Sun, 04/28/2013 - 12:39 | 3507576 McMolotov
McMolotov's picture

In other words, we've been Weekend at Bernie-ing for years without most people knowing it.

Sun, 04/28/2013 - 15:13 | 3507953 pods
pods's picture

I like to think of it as the New and Improved Depression (hedonically of course).

pods

Edit: Long Febreeze

Sun, 04/28/2013 - 13:52 | 3507763 ejmoosa
ejmoosa's picture

The GDP is simply not the important measure of the US economy.  Double GDP without doubling profits and you have nothing.

BTW, year over year, profit after taxes turned negative for the fourth quarter of 2012.  Do we hear that anywhere?  No.

Just the constant harping over GDP.

THe USSR had GDP without profits as well.  Didn't work out so well.

 

 

Sun, 04/28/2013 - 15:41 | 3508001 nofluer
nofluer's picture

One of the biggest frauds around is that government spending and Fed money creation count as part of the GDP. Since the government creates nothing, makes nothing, how can it contribute to GDP? To arrive at true GDP, you must subtract all government and FED activity from the "given" number.

Sun, 04/28/2013 - 14:27 | 3507834 markettime
markettime's picture

I am calling it right here and now. The largest financial scandal in history will be the Fed has printed more money since 1913 than we ever thought possible.  And there is a lot less gold and silver than we have been led to believe because someone has stolen a big chunk of it and has taken it out of the system decades ago. Where is my tinfoil hat? 

Sun, 04/28/2013 - 15:33 | 3507982 tango
tango's picture

You have it on unless you can present more "facts" than mere opinion.  The FED has screwed up royally (by becoming a completely political tool for central planning) but we need hard facts on the disappearance of gold and silver.,,and not a You Tube video with scary music.  Where's the proof that "someone" has stolen it.  Most likely, all gold and silver that ever existed still exists but it is so mired up in the slosh of trading and redistributing debt (the main economic global activity) that it can't be identified.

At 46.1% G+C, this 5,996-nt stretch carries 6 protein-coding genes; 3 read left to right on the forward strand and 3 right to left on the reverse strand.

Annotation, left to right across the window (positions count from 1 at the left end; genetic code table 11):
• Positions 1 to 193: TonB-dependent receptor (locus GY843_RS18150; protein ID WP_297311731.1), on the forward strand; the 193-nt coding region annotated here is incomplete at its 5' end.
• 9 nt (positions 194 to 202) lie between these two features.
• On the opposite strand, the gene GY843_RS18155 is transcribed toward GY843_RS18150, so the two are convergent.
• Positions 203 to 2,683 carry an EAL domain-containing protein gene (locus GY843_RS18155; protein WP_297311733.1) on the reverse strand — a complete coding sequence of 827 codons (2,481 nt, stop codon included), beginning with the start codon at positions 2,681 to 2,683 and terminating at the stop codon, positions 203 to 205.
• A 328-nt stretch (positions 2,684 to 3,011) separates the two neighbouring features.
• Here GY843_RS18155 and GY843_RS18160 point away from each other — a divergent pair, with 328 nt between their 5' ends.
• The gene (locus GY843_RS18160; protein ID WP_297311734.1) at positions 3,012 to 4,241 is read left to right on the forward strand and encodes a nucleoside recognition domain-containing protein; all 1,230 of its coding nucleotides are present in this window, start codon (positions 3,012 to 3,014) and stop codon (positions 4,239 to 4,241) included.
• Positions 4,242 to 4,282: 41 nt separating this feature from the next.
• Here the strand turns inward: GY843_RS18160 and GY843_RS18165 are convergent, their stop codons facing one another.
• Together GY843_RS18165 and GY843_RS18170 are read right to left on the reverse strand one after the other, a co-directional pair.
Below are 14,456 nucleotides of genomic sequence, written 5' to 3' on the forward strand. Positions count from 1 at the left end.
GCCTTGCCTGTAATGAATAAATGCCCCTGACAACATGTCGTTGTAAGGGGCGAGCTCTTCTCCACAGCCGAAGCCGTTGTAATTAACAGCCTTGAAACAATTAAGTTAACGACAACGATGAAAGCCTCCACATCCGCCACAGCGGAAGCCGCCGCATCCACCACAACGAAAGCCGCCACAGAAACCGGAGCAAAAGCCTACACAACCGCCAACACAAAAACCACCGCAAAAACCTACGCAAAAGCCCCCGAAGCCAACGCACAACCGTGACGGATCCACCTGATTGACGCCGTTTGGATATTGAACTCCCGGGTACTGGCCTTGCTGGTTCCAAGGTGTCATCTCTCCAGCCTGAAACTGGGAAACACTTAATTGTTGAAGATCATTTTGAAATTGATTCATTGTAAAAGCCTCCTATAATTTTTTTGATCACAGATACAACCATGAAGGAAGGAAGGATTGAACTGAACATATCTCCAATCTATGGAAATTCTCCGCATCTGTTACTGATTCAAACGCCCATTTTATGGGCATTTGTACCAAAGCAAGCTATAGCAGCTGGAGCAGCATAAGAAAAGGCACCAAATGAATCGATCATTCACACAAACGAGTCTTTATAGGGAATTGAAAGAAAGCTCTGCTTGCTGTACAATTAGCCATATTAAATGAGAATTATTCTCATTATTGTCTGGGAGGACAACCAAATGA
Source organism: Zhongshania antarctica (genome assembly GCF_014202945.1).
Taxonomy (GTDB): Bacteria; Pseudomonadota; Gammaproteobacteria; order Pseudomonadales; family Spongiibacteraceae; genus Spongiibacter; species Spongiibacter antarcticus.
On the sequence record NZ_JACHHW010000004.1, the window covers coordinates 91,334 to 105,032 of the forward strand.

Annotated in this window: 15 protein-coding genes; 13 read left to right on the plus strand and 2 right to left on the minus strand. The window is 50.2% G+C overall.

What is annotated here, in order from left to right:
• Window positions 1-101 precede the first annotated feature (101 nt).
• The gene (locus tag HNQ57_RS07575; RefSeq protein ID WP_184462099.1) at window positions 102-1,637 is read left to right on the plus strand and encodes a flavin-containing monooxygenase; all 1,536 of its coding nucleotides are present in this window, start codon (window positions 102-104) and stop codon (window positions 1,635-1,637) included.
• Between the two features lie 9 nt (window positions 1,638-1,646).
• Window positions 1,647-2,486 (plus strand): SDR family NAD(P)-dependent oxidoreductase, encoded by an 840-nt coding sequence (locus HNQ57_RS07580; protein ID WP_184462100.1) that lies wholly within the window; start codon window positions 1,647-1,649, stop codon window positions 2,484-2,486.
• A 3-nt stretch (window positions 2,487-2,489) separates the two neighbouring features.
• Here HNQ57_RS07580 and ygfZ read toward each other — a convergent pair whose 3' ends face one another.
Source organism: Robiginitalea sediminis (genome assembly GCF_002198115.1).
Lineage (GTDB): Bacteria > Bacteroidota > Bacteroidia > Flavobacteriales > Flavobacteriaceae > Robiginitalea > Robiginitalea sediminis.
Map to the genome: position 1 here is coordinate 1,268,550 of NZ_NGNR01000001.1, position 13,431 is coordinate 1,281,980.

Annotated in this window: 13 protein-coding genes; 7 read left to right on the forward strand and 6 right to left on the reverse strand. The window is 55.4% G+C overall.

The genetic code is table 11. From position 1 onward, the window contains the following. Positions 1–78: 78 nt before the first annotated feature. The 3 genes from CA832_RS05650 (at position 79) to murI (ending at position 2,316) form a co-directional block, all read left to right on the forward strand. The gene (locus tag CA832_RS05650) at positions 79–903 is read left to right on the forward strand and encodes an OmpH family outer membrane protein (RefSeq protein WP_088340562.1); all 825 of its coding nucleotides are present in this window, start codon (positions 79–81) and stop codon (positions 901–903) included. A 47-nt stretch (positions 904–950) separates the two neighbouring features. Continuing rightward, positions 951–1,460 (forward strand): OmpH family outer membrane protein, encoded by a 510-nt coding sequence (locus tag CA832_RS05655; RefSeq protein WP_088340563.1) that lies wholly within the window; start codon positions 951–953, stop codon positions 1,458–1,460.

Perhaps it's like a quantum indeterminacy  - you can measure either the momentum or the position but not both.  We may can calculate the location of gold yet not know how long it has been there or if it will be there in the next second. 

Sun, 04/28/2013 - 15:45 | 3508006 nofluer
nofluer's picture

Where did the gold go? The little green men were seen loading gold into their flying saqucers... that's where it went.

Sun, 04/28/2013 - 16:47 | 3508124 auric1234
auric1234's picture

Sounds an improved version of Krugman's wet dreams. Alien invasion and gold confiscation at the same time!

 

Sun, 04/28/2013 - 16:50 | 3508128 MiltonFriedmans...
MiltonFriedmansNightmare's picture

Tango = tool

Sun, 04/28/2013 - 22:55 | 3508899 nmewn
nmewn's picture

mikla is 100% correct.

(a) GDP double-counts and mis-counts "production", no, it's not even close to correct

(b) Bank liabilities are "hidden" through off-balance sheet transactions, failure to mark-to-market, fraudulent accounting, and no loan-loss-reserve

Sun, 04/28/2013 - 12:39 | 3507577 Kayman
Kayman's picture

When McDonalds and Caterpillar had to run to the Fed to make their payrolls in 2008, why would any sane company not keep a stack of "cash" on hand.

And for small/medium sized companies that got a slap upside the head while the crooked, slimey bankers that were the central cause of the 2008 collapse were rescued with taxpayers money, why borrow when you know the entire system is Ponzi cubed ?

 

Sun, 04/28/2013 - 15:38 | 3507994 tango
tango's picture

Because modern economics is based on efficiency and the most efficient way of meeting payrolls and expenses is not through selling shares, etc but via credit flows.  What few realize is that in 2008 we were days from a catastrophe since the stores would be empty because deliveries were not made because fuel or salaries were unpaid because credit froze.  It's not Ponzi - it's the way things work and it works well except in times of crisis.  Note that corporate cash means nothing if oil and gas are not available to buy. 

Sun, 04/28/2013 - 16:51 | 3508131 MiltonFriedmans...
MiltonFriedmansNightmare's picture

Perhaps I was wrong, perhaps Tango = Krugman, fucking annoying.

Sun, 04/28/2013 - 17:26 | 3508220 Being Free
Being Free's picture

What few realize is that in 2008 we were days from a catastrophe since the stores would be empty because deliveries were not made because fuel or salaries were unpaid because credit froze.